macOS

System preferences can be set on macOS using the defaults command. For example, say I wish set the Prevent sleep setting that can be set through the System Preferences interface, but instead via command line.
macOS - System Preferences - Energy Saver - Prevent sleep - disabled

If your settings match those in the screenshot above, running defaults read /Library/Preferences/com.apple.PowerManagement.plist in the terminal should output

{
    "AC Power" =     {
        "Automatic Restart On Power Loss" = 1;
        DarkWakeBackgroundTasks = 1;
        "Disk Sleep Timer" = 180;
        "Display Sleep Timer" = 5;
        "Display Sleep Uses Dim" = 1;
        GPUSwitch = 2;
        "System Sleep Timer" = 15;
        "Wake On LAN" = 1;
    };
    "Battery Power" =     {
        "Automatic Restart On Power Loss" = 1;
        DarkWakeBackgroundTasks = 0;
        "Disk Sleep Timer" = 180;
        "Display Sleep Timer" = 5;
        "Display Sleep Uses Dim" = 1;
        GPUSwitch = 2;
        ReduceBrightness = 1;
        "System Sleep Timer" = 10;
        "Wake On LAN" = 1;
    };
    SystemPowerSettings =     {
        DestroyFVKeyOnStandby = 0;
        "Update DarkWakeBG Setting" = 1;
    };
}

To set System Sleep Timer to 0, run /usr/libexec/PlistBuddy -c "Set 'AC Power':'System Sleep Timer' 0" /Library/Preferences/com.apple.PowerManagement.plist. Now running the original defaults read command will output

{
    "AC Power" =     {
        "Automatic Restart On Power Loss" = 1;
        DarkWakeBackgroundTasks = 1;
        "Disk Sleep Timer" = 180;
        "Display Sleep Timer" = 5;
        "Display Sleep Uses Dim" = 1;
        GPUSwitch = 2;
        "System Sleep Timer" = 0;
        "Wake On LAN" = 1;
    };
    "Battery Power" =     {
        "Automatic Restart On Power Loss" = 1;
        DarkWakeBackgroundTasks = 0;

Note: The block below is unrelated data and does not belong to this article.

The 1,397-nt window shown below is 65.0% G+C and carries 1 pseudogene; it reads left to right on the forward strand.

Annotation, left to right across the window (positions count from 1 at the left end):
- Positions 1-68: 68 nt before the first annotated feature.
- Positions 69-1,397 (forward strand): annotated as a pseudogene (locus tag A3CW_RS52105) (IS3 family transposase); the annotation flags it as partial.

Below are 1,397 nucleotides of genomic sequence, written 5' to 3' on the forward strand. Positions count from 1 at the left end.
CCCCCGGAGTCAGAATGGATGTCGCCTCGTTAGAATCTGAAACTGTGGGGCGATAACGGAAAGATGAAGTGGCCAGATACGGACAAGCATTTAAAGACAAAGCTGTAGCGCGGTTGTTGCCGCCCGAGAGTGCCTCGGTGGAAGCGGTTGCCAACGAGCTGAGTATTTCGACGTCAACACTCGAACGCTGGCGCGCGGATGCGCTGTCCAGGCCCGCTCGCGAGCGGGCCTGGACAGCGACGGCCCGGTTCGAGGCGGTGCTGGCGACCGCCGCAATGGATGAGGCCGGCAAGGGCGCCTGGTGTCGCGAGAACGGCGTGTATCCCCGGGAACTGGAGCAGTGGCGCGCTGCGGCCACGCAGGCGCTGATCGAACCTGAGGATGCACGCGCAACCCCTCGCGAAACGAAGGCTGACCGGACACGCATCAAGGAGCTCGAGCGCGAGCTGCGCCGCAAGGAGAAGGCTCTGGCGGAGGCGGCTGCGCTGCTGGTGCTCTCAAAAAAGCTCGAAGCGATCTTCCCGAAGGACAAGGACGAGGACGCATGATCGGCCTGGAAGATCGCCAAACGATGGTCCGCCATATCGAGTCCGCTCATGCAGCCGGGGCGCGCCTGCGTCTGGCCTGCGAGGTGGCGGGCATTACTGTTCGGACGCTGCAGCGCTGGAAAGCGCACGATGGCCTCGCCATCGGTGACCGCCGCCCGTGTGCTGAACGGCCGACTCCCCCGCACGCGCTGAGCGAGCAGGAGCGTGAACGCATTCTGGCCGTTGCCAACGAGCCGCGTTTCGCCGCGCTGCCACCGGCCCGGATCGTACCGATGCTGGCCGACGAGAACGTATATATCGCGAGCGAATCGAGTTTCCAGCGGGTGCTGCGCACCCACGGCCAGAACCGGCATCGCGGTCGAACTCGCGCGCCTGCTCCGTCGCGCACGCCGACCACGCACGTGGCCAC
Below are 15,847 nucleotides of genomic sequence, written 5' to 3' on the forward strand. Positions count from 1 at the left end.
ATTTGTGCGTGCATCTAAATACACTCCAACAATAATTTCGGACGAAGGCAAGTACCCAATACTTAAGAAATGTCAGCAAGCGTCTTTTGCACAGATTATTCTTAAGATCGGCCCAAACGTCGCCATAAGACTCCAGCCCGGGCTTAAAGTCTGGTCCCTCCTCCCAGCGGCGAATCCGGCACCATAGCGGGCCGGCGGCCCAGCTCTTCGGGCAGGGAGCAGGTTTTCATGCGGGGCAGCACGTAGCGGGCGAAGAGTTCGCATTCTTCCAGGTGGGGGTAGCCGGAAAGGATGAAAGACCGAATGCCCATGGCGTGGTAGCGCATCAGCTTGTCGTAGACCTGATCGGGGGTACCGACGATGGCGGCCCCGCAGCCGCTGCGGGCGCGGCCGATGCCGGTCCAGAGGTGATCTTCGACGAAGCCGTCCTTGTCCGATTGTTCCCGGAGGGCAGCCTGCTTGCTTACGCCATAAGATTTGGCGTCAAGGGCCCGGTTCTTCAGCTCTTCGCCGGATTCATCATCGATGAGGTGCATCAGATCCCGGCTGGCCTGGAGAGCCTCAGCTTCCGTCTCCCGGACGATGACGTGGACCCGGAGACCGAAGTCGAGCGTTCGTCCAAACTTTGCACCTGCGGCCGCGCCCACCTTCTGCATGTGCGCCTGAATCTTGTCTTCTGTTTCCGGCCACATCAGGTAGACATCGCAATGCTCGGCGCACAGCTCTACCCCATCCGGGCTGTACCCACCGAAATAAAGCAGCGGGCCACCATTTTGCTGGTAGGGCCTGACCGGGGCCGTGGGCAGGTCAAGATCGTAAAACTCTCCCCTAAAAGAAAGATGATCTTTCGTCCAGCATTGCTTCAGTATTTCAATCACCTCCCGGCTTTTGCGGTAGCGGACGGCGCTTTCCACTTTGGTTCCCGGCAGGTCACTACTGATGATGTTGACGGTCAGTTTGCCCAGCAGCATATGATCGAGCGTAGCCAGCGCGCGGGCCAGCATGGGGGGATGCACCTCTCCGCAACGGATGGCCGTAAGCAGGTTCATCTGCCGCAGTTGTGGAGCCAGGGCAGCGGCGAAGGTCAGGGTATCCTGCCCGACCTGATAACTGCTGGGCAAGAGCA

"Disk Sleep Timer" = 180;
        "Display Sleep Timer" = 5;
        "Display Sleep Uses Dim" = 1;
        GPUSwitch = 2;
        ReduceBrightness = 1;
        "System Sleep Timer" = 10;
        "Wake On LAN" = 1;
    };
    SystemPowerSettings =     {
        DestroyFVKeyOnStandby = 0;
        "Update DarkWakeBG Setting" = 1;
    };
}

Now opening the System Preferences will reveal the updated value.
macOS - System Preferences - Energy Saver - Prevent sleep - enabled

  1. Download a fresh copy of VMware Workstation Player for Windows or Linux from the official VMware site. The free trial of this product has no expiration if used for non-commercial purposes.
  2. You’ll need to unlock your installation of VMware to use Mac operating system as a guest following these instructions (external link).
  3. On a computer running an official/genuine instance of OS X, download macOS High Sierra from the App Store:
    App Store - macOS High Sierra
  4. Once the download completes, open the Terminal application, and either save a new file with the following contents,
     #!/bin/bash
    # Mount the installer image
    hdiutil attach /Applications/Install\ macOS\ High\ Sierra.app/Contents/SharedSupport/InstallESD.dmg -noverify -mountpoint /Volumes/macOS-High-Sierra
    
    # Create the macOS-HighSierra Blank ISO Image of 7316mb with a Single Partition - Apple Partition Map
    hdiutil create -o /tmp/macOS-HighSierra-Base.cdr -size 7316m -layout SPUD -fs HFS+J
    
    # Mount the macOS High Sierra Blank ISO Image
    hdiutil attach /tmp/macOS-HighSierra-Base.cdr.dmg -noverify -mountpoint /Volumes/install_build
    
    # Restore the Base System into the macOS High Sierra Blank ISO Image
    asr restore -source /Applications/Install\ macOS\ High\ Sierra.app/Contents/SharedSupport/BaseSystem.dmg -target /Volumes/install_build -noprompt -noverify -erase
    
    # Remove Package link and replace with actual files
    rm /Volumes/OS\ X\ Base\ System/System/Installation/Packages
    cp -R /Volumes/macOS-High-Sierra/Packages /Volumes/OS\ X\ Base\ System/System/Installation
    
    # Unmount the installer image
    hdiutil detach /Volumes/OS\ X\ Base\ System/
    
    # Unmount the macOS High Sierra ISO Image
    hdiutil detach /Volumes/macOS-High-Sierra/
    
    mv /tmp/macOS-HighSierra-Base.cdr.dmg /tmp/BaseSystem.dmg
    
    # Restore the macOS High Sierra Installer's BaseSystem.dmg into file system and place custom BaseSystem.dmg into the root
    hdiutil create -o /tmp/macOS-HighSierra.cdr -size 8965m -layout SPUD -fs HFS+J
    hdiutil attach /tmp/macOS-HighSierra.cdr.dmg -noverify -mountpoint /Volumes/install_build